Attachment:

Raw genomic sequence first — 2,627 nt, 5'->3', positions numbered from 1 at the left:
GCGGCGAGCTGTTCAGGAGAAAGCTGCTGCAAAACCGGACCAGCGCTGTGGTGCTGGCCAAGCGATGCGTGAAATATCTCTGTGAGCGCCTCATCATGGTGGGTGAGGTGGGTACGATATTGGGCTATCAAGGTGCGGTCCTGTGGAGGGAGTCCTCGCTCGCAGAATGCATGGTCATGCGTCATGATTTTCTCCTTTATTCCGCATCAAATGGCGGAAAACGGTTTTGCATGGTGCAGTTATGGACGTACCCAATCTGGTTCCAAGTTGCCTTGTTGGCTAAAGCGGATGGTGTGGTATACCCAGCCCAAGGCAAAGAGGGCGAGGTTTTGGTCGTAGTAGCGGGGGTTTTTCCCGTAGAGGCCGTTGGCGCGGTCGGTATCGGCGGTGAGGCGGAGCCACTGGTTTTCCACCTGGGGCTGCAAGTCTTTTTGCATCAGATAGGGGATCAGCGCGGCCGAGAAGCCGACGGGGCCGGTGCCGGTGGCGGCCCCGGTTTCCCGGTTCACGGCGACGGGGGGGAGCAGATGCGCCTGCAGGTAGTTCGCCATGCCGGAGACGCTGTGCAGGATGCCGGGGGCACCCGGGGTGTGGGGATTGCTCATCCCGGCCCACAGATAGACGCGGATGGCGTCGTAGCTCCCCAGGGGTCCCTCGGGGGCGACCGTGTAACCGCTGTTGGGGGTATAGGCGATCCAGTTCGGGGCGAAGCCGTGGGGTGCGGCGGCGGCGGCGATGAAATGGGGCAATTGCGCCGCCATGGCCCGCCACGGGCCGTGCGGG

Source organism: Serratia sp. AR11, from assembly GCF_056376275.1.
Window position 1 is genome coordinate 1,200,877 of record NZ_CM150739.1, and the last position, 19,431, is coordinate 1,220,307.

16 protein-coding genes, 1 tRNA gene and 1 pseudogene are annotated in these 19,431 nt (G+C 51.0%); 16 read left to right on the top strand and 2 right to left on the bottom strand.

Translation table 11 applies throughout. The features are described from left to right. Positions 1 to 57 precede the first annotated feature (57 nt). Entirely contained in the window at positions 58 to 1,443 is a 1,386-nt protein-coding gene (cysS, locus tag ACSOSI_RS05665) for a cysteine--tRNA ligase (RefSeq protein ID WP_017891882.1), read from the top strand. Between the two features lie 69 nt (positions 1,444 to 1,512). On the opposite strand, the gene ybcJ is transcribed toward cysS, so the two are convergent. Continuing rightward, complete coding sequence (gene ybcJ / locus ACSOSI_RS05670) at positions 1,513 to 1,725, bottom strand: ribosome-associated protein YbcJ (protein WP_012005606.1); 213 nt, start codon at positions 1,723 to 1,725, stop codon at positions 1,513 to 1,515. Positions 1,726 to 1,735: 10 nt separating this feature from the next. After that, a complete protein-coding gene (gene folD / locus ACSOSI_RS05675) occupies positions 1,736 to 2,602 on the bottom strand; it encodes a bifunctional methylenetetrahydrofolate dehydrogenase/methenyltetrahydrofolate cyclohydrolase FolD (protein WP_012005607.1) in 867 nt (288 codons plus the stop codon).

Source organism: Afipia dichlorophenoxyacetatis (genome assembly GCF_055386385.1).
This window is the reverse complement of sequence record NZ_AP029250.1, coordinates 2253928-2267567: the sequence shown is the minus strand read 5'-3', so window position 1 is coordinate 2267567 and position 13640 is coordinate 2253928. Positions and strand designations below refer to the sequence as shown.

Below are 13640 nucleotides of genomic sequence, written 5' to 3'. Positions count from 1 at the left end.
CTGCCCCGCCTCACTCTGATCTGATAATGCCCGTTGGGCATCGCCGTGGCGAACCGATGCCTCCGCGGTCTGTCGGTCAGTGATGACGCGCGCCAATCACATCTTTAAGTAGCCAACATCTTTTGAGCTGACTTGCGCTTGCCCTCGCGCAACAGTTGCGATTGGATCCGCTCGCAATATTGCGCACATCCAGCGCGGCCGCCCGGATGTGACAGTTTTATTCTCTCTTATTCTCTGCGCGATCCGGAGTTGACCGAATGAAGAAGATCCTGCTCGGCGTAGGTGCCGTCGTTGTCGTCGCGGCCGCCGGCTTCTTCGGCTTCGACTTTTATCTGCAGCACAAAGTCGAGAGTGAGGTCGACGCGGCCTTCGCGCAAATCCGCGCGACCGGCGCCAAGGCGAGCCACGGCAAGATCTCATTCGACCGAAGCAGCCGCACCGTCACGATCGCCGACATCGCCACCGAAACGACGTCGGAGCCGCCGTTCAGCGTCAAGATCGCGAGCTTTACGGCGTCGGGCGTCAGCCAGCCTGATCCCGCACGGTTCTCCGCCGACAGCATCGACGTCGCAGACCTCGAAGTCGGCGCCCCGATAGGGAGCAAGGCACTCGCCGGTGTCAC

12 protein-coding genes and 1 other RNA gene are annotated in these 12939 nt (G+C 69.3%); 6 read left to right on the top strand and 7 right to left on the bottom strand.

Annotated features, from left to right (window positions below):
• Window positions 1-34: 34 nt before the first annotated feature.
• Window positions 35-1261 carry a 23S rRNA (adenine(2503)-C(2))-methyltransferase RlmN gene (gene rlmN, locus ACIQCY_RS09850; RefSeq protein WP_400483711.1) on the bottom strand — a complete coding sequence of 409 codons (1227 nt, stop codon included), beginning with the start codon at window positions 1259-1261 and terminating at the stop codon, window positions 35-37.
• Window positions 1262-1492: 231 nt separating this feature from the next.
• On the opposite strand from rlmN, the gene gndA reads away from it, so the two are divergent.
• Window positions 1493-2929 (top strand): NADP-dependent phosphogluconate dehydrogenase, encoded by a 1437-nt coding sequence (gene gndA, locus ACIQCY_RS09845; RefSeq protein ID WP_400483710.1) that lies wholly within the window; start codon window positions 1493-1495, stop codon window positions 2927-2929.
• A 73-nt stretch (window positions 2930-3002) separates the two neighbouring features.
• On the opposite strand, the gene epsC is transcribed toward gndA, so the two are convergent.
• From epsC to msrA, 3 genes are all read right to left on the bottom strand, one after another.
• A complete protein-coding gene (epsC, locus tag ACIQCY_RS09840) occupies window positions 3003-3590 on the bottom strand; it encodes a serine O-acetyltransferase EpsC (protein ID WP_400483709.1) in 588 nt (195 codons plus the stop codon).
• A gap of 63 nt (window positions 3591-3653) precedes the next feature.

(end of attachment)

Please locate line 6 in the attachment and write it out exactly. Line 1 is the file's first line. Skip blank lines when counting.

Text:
Translation table 11 applies throughout. The features are described from left to right. Positions 1 to 57 precede the first annotated feature (57 nt). Entirely contained in the window at positions 58 to 1,443 is a 1,386-nt protein-coding gene (cysS, locus tag ACSOSI_RS05665) for a cysteine--tRNA ligase (RefSeq protein ID WP_017891882.1), read from the top strand. Between the two features lie 69 nt (positions 1,444 to 1,512). On the opposite strand, the gene ybcJ is transcribed toward cysS, so the two are convergent. Continuing rightward, complete coding sequence (gene ybcJ / locus ACSOSI_RS05670) at positions 1,513 to 1,725, bottom strand: ribosome-associated protein YbcJ (protein WP_012005606.1); 213 nt, start codon at positions 1,723 to 1,725, stop codon at positions 1,513 to 1,515. Positions 1,726 to 1,735: 10 nt separating this feature from the next. After that, a complete protein-coding gene (gene folD / locus ACSOSI_RS05675) occupies positions 1,736 to 2,602 on the bottom strand; it encodes a bifunctional methylenetetrahydrofolate dehydrogenase/methenyltetrahydrofolate cyclohydrolase FolD (protein WP_012005607.1) in 867 nt (288 codons plus the stop codon).